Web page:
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Old 05-03-2013, 04:30 PM   #20
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Join Date: Jul 2009
Location: Durham Region
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Originally Posted by ericdalinda View Post
if an insurance company decided not to pay your claim its either that you did not have coverage for said incident. Many cases of insurance fraud and they found out about it. Why in gods name will YOUR broker step in to pay a $700,000 claim when the insurance company is not covering you.

your broker will not be doing that.

is this all what your broker is telling you that he has "power" to "talk to" those insurance companies?

and brokers dont have any SWAY AT ALL...literally nothing... there might be the off hand chance he might know 3 adjusters out of the 45 or so that are out there for the companies that he represents. but the adjuster is not going to put his job on the line because hes friends with a guy in sales.
Direct writers and agents are going to insist that insurance is "black and white". I won't say they are entirely incorrect as, from their side of the business, I'd imagine that is generally how it goes. Eric, you'd be forgiven to assume a broker works under the same binary system. Fact is, the broker's world is a little more grayscale. (source: I've been a broker for 10 years)

I agree that some rules are written in stone. However, there are others that have room for interpretation. In instances where those apply, I see a great advantage in having a knowledgeable, neutral advocate in your corner to weigh in when need be rather than depending exclusively on an employee who is on the payroll of the same company cutting the claim payment cheque, to treat you properly.

The sway we have is not who we know but what we know.

In my office alone I have hundreds of examples of our "sway" changing the outcome of claims to the benefit or our clients and we are adding more every day. This list is literally, ENDLESS...

For an auto claim; I've argued against the fault determination rule applied to a loss and had an at fault claim changed to a not at fault. It saved my client $15K over the course of the next few years. I didn't personally know the adjuster, she didn't owe me a favour, but I knew the other determination rules that could be considered and had an example of a similar claim where that same adjuster used the rule I felt should apply.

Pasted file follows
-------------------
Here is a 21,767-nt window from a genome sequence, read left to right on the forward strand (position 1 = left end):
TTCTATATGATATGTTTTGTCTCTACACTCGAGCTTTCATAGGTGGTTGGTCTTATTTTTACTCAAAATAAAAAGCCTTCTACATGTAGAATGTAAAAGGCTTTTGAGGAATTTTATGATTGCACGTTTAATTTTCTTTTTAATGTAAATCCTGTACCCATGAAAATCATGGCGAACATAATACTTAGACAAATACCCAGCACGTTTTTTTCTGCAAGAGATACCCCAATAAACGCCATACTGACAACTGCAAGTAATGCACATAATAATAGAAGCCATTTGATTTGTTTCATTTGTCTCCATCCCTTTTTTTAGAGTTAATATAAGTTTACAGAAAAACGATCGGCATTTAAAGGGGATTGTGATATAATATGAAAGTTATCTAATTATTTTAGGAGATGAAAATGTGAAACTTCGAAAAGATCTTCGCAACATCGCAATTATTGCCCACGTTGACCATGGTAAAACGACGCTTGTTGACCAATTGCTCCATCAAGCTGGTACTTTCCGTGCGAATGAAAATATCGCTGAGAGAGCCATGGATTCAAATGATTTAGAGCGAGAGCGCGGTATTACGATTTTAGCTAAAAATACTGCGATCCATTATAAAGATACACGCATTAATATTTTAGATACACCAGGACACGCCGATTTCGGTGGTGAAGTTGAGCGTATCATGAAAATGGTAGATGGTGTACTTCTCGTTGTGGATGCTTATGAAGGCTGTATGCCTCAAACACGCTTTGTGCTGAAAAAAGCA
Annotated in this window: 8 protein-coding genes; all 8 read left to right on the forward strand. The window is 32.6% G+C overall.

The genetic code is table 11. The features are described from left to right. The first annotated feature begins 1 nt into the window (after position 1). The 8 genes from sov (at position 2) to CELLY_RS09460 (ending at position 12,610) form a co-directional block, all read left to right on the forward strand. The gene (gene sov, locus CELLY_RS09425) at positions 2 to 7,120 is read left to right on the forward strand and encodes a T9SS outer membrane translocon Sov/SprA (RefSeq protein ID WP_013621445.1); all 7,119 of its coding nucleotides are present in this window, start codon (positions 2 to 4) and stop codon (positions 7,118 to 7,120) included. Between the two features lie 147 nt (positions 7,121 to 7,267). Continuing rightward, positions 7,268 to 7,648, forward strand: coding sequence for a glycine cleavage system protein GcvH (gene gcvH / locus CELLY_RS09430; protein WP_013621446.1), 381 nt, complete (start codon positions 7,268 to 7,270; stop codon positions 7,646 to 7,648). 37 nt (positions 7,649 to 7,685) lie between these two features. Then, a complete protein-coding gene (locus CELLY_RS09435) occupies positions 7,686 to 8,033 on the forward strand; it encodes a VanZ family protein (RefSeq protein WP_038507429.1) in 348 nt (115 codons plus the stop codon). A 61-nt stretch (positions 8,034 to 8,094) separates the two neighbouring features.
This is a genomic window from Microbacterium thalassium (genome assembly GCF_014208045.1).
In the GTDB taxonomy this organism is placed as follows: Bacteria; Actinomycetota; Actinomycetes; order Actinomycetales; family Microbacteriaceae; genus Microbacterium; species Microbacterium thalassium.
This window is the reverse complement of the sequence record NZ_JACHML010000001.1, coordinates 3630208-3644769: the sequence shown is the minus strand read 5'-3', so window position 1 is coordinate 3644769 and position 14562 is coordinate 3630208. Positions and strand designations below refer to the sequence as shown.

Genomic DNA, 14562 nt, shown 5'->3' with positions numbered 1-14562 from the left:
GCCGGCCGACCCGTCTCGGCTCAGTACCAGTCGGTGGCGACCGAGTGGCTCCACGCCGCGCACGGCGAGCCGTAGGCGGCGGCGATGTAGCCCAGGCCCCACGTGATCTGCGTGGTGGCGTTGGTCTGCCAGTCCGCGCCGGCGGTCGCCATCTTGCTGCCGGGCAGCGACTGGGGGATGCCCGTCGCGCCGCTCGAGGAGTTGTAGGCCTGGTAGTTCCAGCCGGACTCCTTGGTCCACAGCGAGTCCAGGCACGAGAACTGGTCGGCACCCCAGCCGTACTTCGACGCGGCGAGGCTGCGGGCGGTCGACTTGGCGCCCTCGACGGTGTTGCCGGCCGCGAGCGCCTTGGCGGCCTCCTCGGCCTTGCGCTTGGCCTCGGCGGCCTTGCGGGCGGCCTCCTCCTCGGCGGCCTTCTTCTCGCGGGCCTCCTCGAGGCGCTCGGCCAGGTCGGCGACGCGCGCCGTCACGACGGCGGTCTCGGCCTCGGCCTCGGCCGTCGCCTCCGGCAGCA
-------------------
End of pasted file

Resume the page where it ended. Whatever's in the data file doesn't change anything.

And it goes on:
Originally Posted by ericdalinda View Post
to each his own.. a broker works like a real estate agent, he gets paid when you pay the company of course the jacked up rate because you didnt shop your self.
Originally Posted by noid View Post
Often insurance brokers deal with insurance companies that only deal with brokers. Those companies reduce their overhead cost by not dealing with the customer directly.
As Noid points out; BOTH direct writers and broker channel insurance companies 'pay' for customer service staff; either through payroll or commissions. This doesn't mean one will always be cheaper then the other. I'm certainly not saying brokers are always the cheapest. It goes both ways.

It's also worth mentioning that a majority of companies only do business through either brokers or direct/agents. few do both. Also there are roughly 3 times as many broker channel companies. So if you aren't calling brokers, you are missing out on 3/4 of the quotes available to you.

Originally Posted by noid View Post
It is also no secret that brokers get special rates because of the volume they drive to the insurance companies.
Regardless of the volume from any one brokerage, the rate offered by company XYZ would be identical from brokerage to brokerage. Legally it has to be or companies get fined. (for personal lines, commercial is a different animal)

Sorry for the hijack, just wanted to clear up a few misconceptions.

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